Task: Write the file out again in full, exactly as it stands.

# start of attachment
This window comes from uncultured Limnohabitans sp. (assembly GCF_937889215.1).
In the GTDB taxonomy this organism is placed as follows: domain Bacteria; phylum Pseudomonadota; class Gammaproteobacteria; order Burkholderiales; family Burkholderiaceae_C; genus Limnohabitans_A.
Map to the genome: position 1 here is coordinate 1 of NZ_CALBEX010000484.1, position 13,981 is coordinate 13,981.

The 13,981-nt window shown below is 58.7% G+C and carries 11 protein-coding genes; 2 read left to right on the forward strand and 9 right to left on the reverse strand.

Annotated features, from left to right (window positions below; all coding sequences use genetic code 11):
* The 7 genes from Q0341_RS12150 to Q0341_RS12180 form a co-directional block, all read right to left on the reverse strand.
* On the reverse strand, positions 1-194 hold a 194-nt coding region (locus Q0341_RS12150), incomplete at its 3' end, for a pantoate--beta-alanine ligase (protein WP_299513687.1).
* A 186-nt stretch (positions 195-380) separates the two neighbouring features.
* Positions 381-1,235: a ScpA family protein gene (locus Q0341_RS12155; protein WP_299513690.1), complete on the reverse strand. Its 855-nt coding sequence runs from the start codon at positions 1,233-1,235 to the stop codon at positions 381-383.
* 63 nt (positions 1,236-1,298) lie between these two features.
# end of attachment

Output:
This window comes from uncultured Limnohabitans sp. (assembly GCF_937889215.1).
In the GTDB taxonomy this organism is placed as follows: domain Bacteria; phylum Pseudomonadota; class Gammaproteobacteria; order Burkholderiales; family Burkholderiaceae_C; genus Limnohabitans_A.
Map to the genome: position 1 here is coordinate 1 of NZ_CALBEX010000484.1, position 13,981 is coordinate 13,981.

The 13,981-nt window shown below is 58.7% G+C and carries 11 protein-coding genes; 2 read left to right on the forward strand and 9 right to left on the reverse strand.

Annotated features, from left to right (window positions below; all coding sequences use genetic code 11):
* The 7 genes from Q0341_RS12150 to Q0341_RS12180 form a co-directional block, all read right to left on the reverse strand.
* On the reverse strand, positions 1-194 hold a 194-nt coding region (locus Q0341_RS12150), incomplete at its 3' end, for a pantoate--beta-alanine ligase (protein WP_299513687.1).
* A 186-nt stretch (positions 195-380) separates the two neighbouring features.
* Positions 381-1,235: a ScpA family protein gene (locus Q0341_RS12155; protein WP_299513690.1), complete on the reverse strand. Its 855-nt coding sequence runs from the start codon at positions 1,233-1,235 to the stop codon at positions 381-383.
* 63 nt (positions 1,236-1,298) lie between these two features.